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Nevada Arbitration Clauses May Need Affirmative Agreement

Nevada has amended its law to require that any agreement containing an arbitration clause include “specific authorization for the provision which indicates that the person has affirmatively agreed to the provision.” An arbitration clause that fails to include such an authorization is “void and unenforceable.” Nev. Rev. Stat. § 597.995(1), (2) (2013). Collective bargaining agreements are exempt from the new requirement.

This represents a significant change in Nevada law. Previously, enforcement of arbitration agreements in Nevada had been governed by the state’s Uniform Arbitration Act (see Nev. Rev. Stat. Chapter 38) and, to the extent applicable, the Federal Arbitration Act (9 U.S.C. §§ 1-14). Under the state Act, specific authorization was not necessary (“An agreement contained in a record to submit to arbitration any existing or subsequent controversy arising between the parties to the agreement is valid, enforceable and irrevocable except upon a ground that exists at law or in equity for the revocation of a contract.” Nev. Rev. Stat. 38.219.1.) The Federal Arbitration Act similarly provides that an agreement to arbitrate “shall be valid, irrevocable, and enforceable, save upon such grounds as exist at law or in equity for the revocation of any contract” (9 U.S.C. § 2).

Because the amended state law imposes special conditions on the enforceability of agreements to arbitrate, it is arguably preempted by the Federal Arbitration Act. See Doctor's Assocs., Inc. v. Casarotto, 517 U.S. 681, 686-87 (1996). In any event, its enactment raises practical considerations for employers that maintain arbitration policies. First, it is not clear whether the statute will apply retroactively. The Legislature did not express this intent in the law’s text, but as it declares that any agreement lacking “specific authorization” is void, a court may give the statute a literal reading, and therefore, retroactive effect. Second, employers should consider modifying agreements to comply with the new law before offering them to new hires or existing employees so that the individuals signing the agreements specifically acknowledge the arbitration provision. Third, employers who previously have relied on handbook policies or other arbitration agreements that are not executed independently should consider utilizing individual, stand-alone agreements.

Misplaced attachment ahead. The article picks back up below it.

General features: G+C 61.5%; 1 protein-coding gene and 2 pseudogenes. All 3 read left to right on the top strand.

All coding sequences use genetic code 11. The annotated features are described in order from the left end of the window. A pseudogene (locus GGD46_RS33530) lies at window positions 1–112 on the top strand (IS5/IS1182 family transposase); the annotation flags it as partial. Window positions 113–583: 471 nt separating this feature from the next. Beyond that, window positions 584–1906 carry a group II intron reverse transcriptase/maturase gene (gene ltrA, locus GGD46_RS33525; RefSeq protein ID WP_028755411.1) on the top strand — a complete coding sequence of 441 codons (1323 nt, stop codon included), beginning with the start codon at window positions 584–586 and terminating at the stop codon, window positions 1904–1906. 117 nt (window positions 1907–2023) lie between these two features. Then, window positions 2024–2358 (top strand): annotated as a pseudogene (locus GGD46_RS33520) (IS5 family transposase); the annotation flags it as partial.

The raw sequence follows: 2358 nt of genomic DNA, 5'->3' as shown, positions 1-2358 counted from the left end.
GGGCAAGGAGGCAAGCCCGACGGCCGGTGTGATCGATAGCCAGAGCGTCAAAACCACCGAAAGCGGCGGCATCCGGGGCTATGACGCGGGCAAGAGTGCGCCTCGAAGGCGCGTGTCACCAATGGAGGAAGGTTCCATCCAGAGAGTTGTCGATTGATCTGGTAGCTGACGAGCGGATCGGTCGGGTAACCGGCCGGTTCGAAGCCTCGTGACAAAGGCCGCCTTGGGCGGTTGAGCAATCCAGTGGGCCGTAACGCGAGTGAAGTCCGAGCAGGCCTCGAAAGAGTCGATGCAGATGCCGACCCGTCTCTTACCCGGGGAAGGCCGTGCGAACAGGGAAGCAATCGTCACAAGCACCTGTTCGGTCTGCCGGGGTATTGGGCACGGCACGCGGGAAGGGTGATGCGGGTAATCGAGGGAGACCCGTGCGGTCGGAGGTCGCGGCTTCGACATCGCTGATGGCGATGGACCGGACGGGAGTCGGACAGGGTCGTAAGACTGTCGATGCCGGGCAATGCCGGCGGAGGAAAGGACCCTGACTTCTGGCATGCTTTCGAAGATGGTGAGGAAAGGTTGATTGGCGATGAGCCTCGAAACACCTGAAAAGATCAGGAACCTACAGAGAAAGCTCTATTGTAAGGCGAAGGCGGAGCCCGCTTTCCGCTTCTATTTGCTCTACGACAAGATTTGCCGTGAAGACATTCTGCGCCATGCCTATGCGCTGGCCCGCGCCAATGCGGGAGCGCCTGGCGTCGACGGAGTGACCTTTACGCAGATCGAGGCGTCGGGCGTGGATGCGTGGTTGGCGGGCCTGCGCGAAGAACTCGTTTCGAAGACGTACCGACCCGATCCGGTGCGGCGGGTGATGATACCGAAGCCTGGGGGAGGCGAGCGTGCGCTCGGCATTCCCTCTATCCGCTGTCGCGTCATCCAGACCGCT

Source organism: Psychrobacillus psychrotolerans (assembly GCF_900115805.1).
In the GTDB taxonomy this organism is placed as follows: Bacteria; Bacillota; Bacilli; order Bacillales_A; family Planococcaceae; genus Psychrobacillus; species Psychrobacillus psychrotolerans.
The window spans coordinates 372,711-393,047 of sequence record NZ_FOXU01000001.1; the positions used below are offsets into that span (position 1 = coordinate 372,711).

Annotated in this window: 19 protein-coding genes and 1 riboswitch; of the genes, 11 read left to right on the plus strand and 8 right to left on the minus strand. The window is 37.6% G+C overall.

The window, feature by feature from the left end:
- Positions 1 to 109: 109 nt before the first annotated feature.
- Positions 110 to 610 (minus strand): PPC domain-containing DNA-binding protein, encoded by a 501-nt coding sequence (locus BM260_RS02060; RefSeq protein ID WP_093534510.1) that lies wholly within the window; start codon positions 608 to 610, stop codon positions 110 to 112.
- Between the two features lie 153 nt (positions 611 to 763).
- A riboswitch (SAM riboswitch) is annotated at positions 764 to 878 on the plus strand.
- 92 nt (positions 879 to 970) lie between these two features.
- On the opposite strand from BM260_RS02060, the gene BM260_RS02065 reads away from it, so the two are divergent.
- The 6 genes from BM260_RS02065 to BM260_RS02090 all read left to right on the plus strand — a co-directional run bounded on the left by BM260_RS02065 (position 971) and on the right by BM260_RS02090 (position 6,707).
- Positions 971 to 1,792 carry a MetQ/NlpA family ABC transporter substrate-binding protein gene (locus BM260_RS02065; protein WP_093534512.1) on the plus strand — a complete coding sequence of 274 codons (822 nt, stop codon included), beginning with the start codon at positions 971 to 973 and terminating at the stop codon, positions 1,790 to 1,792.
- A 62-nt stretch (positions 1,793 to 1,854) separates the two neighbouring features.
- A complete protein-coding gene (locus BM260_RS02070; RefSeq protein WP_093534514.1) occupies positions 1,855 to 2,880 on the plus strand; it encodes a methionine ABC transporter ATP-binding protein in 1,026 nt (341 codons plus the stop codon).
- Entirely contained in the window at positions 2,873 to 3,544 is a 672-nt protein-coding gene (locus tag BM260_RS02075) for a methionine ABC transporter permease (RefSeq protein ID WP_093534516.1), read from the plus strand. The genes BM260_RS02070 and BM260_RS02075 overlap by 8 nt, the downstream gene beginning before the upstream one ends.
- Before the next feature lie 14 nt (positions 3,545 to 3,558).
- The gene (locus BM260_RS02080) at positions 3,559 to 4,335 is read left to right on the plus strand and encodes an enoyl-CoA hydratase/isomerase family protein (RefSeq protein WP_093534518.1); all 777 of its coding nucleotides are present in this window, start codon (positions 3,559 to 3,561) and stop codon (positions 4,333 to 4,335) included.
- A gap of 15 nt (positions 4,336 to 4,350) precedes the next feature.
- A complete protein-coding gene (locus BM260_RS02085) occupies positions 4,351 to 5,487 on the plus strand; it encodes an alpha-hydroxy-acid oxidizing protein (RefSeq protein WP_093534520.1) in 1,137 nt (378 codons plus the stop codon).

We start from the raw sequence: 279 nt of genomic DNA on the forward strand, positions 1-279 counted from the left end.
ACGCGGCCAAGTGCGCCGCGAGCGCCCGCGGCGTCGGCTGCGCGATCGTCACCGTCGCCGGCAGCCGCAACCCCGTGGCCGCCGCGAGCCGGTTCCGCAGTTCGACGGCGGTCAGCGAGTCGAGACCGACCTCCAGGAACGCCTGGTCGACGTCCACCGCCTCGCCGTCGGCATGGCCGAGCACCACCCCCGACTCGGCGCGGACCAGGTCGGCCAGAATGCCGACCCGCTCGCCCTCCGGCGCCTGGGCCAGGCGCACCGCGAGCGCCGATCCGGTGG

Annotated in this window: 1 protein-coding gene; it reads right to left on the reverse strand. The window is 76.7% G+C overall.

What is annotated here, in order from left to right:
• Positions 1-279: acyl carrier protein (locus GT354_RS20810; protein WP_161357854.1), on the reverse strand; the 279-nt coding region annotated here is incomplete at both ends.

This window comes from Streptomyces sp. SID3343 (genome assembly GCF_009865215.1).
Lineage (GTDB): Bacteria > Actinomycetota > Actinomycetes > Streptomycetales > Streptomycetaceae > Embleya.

Employers should review their arbitration agreements with counsel to determine if it is necessary to revise them to comply with the new law. 

Jackson Lewis P.C. © 2019

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About this Author

Paul Trimmer, Labor and employment law attorney, Jackson Lewis law firm, shareholder
Principal

Paul Trimmer is a Principal in the Las Vegas, Nevada, office of Jackson Lewis P.C. Mr. Trimmer advises employers across a wide spectrum of industries including hospitality and gaming, entertainment and nightlife, transportation, health care, mining, business process outsourcing and software development, restaurants and food service, construction, food manufacturing, and pharmaceuticals.

Mr. Trimmer's practice is balanced between traditional labor matters, including collective bargaining negotiations, arbitrations, strikes, lockouts, representation cases, unfair...

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Elayna Youchah, Jackson Lewis Law Firm, civil rights law attorney
Principal

Elayna J. Youchah is a Principal in the Las Vegas, Nevada, office of Jackson Lewis P.C. She works on matters arising under Title VII of the Civil Rights Act, the Americans with Disabilities Act, the Age Discrimination in Employment Act, the Family and Medical Leave Act, the Fair Labor Standards Act including, but not limited to, wage and hour class actions, and state law wrongful termination matters.

Ms. Youchah has broad experience dealing with the Equal Employment Opportunity Commission and the U.S. Department of Labor, as well as state and local labor and employment agencies throughout the United States. Additionally, she has an extensive appellate practice, including oral arguments before the Ninth Circuit Court of Appeals.

Throughout her distinguished career, Ms. Youchah has received numerous awards and honors. She served as a law clerk to Honorable Magistrate Judge Lawrence R. Leavitt of the U.S. District Court in Nevada. She is a member of the Order of the Coif and the Hale Moot Court and is the recipient of an American Jurisprudence Award.

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